The United Kingdom has published a fairly detailed plan to provide businesses and other non-domestic consumers relief from high energy prices this winter under the Energy Bill Relief Scheme ("EBRS" or the "Scheme"). For the convenience of our clients, we have summarized the primary aspects of the ERBS below. It is important to note that the ERBS will most likely evolve and change in the coming weeks and months.
The discounts provided under the ERBS apply to the period between 1 October 2022 and 31 March 2023.
Any business, not-for-profit, or public sector organisation is eligible to avail themselves of the benefits from the Scheme. However, EBRS states that businesses that use gas or electricity for the purposes of generating power to sell back to the grid may be excluded.
Any eligible businesses (i) with existing fixed price supply contracts signed on or after 1 December 2021, (ii) signing new fixed price supply contracts, (iii) deemed / out of contract or variable tariffs, and (iv) flexible supply contracts.
The EBRS provides eligible businesses with a DISCOUNT on their electricity and gas unit rates– not a specified fixed price. The discount is generally calculated by comparing a business' wholesale unit rate against a government baseline – called the "Government Support Price" or "GSP."
For business in Great Britain, the Government Support Price is £211 per MWh for Electricity and £75 per MWh for Natural Gas.
For fixed-price contracts, the discount is the difference between the GSP and WHOLESALE PRICE ON THE DAY THE SUPPLY CONTRACT WAS SIGNED. The government will be publishing a table of wholesale prices for each day starting from 1 December 2021. For example, take two businesses that signed natural gas contacts on the same day – one at a price of £175 and the other at £182. If the wholesale price for the day is £174, then both businesses will receive a discount of £99 – leaving the first with a final price of £76 and the second with £83 – the differential is maintained.
For flexible contracts, the discount is the difference between the GSP and THE APPLICABLE WHOLESALE PRICE FOR THE MONTH. A business's final price for the month will depend upon the difference between its monthly weighted average baseload price and the GSP. The maximum discount for businesses on flexible contracts is £345 per MWh for electricity and £91 per MWh for natural gas. For example, if in a given month the wholesale natural gas price set by the government is £160 and the business's weight average price for the month is £170 – the business's final price for the month will be £90 per MWh.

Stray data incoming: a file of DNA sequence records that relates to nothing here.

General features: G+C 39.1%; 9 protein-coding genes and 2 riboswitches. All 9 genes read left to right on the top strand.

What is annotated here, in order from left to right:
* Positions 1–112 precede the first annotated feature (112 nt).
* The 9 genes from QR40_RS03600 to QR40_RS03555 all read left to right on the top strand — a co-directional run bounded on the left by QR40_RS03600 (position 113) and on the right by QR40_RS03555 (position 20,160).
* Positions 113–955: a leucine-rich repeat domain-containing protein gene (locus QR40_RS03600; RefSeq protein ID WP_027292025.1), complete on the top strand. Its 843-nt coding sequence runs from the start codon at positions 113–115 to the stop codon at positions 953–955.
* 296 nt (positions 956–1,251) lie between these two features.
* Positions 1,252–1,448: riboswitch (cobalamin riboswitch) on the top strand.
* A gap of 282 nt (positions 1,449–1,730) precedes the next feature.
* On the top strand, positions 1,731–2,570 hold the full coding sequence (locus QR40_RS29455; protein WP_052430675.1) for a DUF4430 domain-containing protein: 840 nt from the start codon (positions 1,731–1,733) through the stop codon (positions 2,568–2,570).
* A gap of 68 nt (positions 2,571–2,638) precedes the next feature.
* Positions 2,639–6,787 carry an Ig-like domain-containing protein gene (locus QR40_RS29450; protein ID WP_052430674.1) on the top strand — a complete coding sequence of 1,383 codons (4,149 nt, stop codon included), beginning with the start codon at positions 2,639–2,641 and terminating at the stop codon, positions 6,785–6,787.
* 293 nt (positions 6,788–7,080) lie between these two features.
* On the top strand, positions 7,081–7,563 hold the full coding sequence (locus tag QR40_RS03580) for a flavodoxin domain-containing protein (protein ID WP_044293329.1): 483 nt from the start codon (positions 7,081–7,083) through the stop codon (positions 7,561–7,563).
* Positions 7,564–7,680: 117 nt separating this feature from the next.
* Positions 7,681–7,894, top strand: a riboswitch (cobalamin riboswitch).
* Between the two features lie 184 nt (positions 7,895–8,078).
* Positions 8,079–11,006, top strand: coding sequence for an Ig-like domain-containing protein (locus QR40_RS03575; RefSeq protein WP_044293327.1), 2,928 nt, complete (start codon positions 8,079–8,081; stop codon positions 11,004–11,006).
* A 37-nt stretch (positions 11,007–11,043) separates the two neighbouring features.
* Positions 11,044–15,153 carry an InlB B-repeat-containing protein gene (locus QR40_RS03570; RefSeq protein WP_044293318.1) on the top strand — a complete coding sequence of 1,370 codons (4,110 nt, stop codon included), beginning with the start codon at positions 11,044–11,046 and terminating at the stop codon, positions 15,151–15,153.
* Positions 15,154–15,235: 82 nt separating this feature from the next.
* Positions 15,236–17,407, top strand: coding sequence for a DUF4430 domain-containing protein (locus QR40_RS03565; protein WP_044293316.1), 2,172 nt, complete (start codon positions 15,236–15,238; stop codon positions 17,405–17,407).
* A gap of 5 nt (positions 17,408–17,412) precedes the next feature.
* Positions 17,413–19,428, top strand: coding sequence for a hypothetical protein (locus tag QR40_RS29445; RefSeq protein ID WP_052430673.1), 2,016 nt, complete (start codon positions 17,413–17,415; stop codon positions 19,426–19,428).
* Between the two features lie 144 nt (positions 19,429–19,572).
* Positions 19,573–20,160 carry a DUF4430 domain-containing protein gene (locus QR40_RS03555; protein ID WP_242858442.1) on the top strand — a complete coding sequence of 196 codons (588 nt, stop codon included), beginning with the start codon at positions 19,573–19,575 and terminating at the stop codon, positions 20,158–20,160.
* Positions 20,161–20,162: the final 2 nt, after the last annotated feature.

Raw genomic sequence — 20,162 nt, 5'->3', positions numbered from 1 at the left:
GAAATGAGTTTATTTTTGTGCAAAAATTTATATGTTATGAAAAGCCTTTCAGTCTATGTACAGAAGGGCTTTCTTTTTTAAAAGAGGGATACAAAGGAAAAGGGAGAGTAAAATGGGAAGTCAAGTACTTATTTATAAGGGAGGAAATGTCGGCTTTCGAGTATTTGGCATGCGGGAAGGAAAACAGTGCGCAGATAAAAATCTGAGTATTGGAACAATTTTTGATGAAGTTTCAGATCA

Suppliers are required to ensure that where discounts are being applied under the Scheme, they are subject to a Price Floor set at the Government Support Price. In short, the GSP is the lowest price available to a business.
For businesses on flexible supply contracts, selling hedged positions or changing contracting positions or financial instruments, or other similar actions in order to maximise support under the scheme may impact eligibility.
The EBRS specifically provides that it is intended to provide relief on energy bills. Non-domestic suppliers and consumers should not profit from the scheme. Any such activity may result in a reduction in support and those involved may be liable to further penalties.
More: Energy Market Commentary, Electricity, Energy Bill Relief Scheme, Natural Gas